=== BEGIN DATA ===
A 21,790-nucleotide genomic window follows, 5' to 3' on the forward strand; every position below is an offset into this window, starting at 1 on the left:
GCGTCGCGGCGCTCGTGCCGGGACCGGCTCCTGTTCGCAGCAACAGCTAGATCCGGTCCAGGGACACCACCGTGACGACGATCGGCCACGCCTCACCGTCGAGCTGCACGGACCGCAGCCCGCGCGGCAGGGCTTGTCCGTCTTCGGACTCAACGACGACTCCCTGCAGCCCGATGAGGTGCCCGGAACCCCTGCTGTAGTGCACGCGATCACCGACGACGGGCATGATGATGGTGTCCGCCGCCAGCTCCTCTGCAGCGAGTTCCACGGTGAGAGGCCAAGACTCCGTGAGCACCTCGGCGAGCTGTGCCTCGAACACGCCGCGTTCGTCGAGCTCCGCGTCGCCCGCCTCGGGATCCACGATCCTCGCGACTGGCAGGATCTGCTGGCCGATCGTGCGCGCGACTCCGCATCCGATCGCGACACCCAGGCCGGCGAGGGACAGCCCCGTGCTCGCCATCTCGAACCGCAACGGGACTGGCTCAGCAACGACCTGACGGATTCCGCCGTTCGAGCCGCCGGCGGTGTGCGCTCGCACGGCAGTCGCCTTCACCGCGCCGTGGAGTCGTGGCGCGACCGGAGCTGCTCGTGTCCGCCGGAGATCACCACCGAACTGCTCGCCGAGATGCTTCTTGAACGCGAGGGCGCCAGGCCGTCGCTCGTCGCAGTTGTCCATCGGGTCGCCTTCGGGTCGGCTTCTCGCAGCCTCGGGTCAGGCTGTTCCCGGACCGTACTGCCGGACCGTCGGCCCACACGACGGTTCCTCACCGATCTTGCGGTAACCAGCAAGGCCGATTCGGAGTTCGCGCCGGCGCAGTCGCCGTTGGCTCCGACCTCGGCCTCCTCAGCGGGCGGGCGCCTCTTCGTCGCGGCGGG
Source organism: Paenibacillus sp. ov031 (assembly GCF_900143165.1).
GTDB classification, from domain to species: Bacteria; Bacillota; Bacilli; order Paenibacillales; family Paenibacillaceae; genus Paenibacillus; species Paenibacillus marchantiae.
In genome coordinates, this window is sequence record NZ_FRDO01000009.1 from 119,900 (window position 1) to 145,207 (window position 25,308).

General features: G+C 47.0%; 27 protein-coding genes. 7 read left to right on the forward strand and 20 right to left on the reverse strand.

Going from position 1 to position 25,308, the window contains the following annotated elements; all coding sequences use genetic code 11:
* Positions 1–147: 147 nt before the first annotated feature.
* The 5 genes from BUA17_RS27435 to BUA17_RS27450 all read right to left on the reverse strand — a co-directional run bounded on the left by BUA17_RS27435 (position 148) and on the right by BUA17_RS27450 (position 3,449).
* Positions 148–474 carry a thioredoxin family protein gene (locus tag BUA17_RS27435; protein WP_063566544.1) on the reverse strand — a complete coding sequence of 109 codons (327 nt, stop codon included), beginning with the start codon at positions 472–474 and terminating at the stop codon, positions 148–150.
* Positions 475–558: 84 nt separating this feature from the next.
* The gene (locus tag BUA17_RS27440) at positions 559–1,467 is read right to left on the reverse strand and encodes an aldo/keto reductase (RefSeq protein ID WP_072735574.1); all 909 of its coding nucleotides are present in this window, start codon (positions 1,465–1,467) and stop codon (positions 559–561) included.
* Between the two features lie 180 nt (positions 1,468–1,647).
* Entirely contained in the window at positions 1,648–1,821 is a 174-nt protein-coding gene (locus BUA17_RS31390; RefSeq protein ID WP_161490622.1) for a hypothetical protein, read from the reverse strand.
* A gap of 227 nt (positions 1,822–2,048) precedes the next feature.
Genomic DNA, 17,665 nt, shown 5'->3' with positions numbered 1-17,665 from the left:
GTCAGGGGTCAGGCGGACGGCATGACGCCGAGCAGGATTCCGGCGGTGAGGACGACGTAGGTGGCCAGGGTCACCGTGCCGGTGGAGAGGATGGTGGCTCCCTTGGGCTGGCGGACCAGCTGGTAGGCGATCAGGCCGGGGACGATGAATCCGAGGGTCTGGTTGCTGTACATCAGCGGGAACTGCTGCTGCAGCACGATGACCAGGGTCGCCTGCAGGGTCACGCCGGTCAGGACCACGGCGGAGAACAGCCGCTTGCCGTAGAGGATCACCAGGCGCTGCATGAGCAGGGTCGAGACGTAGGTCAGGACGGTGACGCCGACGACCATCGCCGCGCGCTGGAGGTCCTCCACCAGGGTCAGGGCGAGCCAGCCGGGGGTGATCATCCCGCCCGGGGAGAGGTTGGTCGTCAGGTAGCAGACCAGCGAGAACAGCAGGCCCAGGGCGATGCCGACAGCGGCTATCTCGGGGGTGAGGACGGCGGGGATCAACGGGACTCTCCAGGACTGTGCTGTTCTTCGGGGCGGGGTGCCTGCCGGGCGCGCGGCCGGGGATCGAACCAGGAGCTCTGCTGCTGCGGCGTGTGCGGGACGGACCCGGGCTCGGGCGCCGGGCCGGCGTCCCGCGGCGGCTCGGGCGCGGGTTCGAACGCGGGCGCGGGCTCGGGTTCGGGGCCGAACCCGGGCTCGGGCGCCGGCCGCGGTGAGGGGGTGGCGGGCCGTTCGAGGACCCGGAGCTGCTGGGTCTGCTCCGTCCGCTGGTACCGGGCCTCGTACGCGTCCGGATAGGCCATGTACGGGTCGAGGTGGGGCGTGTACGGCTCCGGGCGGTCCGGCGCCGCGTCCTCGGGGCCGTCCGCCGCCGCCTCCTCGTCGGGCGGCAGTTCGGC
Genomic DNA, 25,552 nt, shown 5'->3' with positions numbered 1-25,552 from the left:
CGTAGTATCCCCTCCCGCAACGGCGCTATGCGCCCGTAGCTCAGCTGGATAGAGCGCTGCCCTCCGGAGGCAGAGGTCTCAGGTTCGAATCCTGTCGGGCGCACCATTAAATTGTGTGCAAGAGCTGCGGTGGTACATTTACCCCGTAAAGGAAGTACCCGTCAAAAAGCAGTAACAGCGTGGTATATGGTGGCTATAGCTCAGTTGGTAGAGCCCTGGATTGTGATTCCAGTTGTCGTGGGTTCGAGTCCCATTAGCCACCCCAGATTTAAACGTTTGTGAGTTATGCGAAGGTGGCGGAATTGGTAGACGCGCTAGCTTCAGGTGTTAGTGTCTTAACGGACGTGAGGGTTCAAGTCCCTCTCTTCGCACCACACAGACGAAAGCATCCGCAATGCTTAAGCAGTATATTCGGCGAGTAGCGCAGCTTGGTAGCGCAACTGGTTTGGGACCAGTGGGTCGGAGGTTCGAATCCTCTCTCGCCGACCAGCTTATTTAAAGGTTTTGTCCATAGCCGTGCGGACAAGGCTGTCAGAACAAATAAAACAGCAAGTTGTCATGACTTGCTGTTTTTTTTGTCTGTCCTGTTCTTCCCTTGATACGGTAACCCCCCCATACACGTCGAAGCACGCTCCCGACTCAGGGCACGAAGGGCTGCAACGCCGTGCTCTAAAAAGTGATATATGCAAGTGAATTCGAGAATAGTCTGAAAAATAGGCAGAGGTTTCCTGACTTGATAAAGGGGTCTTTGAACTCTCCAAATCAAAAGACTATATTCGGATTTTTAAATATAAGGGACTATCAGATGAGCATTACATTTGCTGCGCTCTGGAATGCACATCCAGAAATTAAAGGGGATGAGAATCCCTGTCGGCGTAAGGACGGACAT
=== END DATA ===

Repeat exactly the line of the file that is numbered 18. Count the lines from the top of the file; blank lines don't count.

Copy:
Genomic DNA, 25,552 nt, shown 5'->3' with positions numbered 1-25,552 from the left: